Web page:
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Thread: Latent heat.

  1. #1
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    Latent heat.



    Does any one know why changing from a vapour to liquid with no temp change ( latent heat) uses more energy than sensible heat.

    any one know a Scientific answer ?

    And what does gas to "plasma" mean? whats ionization ?



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    Re: Latent heat.

    It's all on wiki
    http://en.wikipedia.org/wiki/Latent_heat

    http://en.wikipedia.org/wiki/Plasma_(physics)

    S
    ave's a lot of typing ,some good reading in there.

    Cheers
    Stu
    Tool's ? check ! Condom's ? check !
    If you can't fix it , f*ck it !!!

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    Re: Latent heat.

    I read the first one before i posted . didnt really tell me a reason that it uses more energy . mybe i missed something.

    So does gas to plasma have the same latent heat effect? could you make a heat pump heater the goes from gas to plasma and works similar to an air con on heating mode. . Im sure you cant because your putting in more energy to get this changed, and about 10 other reasons
    Last edited by Simeonx1; 04-03-2012 at 11:15 AM.

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    Re: Latent heat.

    Sublimation

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    Re: Latent heat.

    Hi Simonx1
    There are 5 states of mater that we know of at this time. We are generally only taught of 3 states of mater.
    1 Bose-Einstein condensate
    2 Solid
    3 Liquid
    4 Gas
    5 Plasma
    An example of plasma is the average flouro tube light. When a gas is heated or energy added it will change phase into plasma. If you could imagine an increase in energy to electron velocity (where density would be pressure) the atoms will be so excited they will emit light (photons).
    I spoke to a professor in the physics building a few weeks ago on this subject and he advised me that they use plasma cooling to cool small things down to absolute zero (Bose-Einstein Condensate) but this method of cooling is very inefficient and not practicable for commercial use in AC or refrigeration.
    One book I find helpful is called The Quest for Absolute Zero (1976) is an oldie but gets into the history of when, who and what work has been done in the quest for lower temperatures. Roy Dossat - Principles of Refrigeration will guide you through the processes of change of states and types of energy for calculation.
    Really it is quite a fascinating topic - if you think of a lightening bolt which is something like 50,000 degC inside it actually cools the surrounding air to minus 50degC or there abouts taking energy from its surroundings to feed the discharge arc.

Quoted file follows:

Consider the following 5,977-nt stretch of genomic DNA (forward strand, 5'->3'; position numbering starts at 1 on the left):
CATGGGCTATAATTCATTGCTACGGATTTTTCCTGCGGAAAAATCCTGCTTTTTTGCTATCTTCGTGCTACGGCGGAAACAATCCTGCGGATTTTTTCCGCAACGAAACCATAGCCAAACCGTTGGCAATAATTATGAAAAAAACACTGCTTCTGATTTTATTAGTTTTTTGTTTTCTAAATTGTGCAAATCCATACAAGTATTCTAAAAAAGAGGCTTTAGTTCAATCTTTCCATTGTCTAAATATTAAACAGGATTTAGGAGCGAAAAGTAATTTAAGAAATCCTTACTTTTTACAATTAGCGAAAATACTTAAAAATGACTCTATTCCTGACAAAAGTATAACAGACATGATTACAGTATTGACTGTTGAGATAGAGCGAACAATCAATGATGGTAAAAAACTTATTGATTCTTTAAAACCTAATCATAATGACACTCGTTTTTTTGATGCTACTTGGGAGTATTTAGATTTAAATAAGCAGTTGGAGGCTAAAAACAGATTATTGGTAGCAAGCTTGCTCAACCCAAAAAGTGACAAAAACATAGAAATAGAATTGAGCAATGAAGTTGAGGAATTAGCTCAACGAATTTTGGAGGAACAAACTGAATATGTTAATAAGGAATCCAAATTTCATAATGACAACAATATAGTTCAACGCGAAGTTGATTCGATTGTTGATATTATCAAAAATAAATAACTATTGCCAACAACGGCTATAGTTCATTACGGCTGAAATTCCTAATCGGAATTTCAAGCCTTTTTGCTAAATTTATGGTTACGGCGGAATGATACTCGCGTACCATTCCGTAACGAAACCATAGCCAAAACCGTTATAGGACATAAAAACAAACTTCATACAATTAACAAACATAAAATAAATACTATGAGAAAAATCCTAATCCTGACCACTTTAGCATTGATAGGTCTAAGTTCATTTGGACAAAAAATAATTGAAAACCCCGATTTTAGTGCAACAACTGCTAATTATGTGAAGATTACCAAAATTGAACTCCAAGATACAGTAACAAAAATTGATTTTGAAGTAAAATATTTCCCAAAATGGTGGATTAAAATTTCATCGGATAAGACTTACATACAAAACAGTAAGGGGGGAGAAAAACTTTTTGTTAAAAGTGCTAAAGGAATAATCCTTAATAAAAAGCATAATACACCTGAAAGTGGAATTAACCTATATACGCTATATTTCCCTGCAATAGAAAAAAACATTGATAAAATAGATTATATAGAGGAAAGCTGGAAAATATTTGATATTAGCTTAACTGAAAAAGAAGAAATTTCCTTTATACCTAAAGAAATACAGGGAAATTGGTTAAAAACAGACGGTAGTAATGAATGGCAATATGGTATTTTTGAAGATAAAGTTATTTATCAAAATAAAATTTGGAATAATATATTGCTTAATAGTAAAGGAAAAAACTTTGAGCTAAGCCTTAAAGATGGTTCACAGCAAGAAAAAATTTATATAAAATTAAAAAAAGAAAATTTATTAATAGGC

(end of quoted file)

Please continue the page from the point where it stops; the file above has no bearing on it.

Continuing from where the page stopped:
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    Re: Latent heat.

    Thanks for the post telsa, Im familiar with bose-condesate ive watch a few documentary i didnt know it was counted as a state of matter. i guess no moving atoms at all is different than everything else.

    Cool that lighting thing makes sense. and good to know they do have a plasma cooling ,

    Would you happen to know why changing state uses more energy than just de/increasing temp or is it just one of those things that doesnt have an exact answer ?

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    Re: Latent heat.

    Maybe because your question makes no sense!

    When (pure) matter changes state there is no sensible heat, so sensible heat=0 but because matter changes state you are adding energy (latent heat>0) Therefore it follows that latent heat>sensible heat only in the vicinity of a change of state.

    You can always add enough energy to make sensible heat>>latent heat if you add enough energy to take your system to point far enough from the change of state process. (>>=much greater than).

    I am not sure I can explain the process of change of state well enough so that you may clarify your question, but…let's try!

    There are several forms of energy present in molecules of those two are important in any physical state change which are Internal Energy (U) and work (W).

    Molecules tend to store energy in their bonds as chemical energy, they vibrate and move around (mechanical energy) and we don’t need to go further than that. All these add up to the term “Internal Energy” which is energy the molecule is able to “store” and use when needed.

    Thermal energy (heat) is a type of energy molecules exchange with their surroundings (it is related to the number of collisions between molecules. At higher temperature more collisions.

    Work is another form of energy that molecules exchange and it may take two forms: volume change and pressure change.

    When I say “exchange” it means the energy is transferred from molecule to molecule until it reaches the frontier of mass you are analyzing or “system” and pass it on to molecules which are outside your system.

    When a substance changes from a liquid to a gas because you apply heat (thermal energy flowing into your system in exactly the amount called “latent heat”) all of the following happen:

    - Molecules store internal energy, vibrate more and start to move apart.

    - Molecules separate from each other absorbing enough energy to overcome some chemical bonds or electrical attraction.

    - Molecules move faster and collide more until the change in momentum from the collisions increase.

    - They interact with molecules not in your “system” doing work (changing volume).

    - It is only when the level of interaction between your molecules is such that the number of collisions increase that you begin to measure a change in temperature. All energy added to the system thereafter goes only to increase the kinetic energy of the molecules because they cannot “store” more internal energy in that state of matter.

    Hope I didn’t add fuel to the fire!

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    Re: Latent heat.

    Quote Originally Posted by Tesla View Post
    Hi Simonx1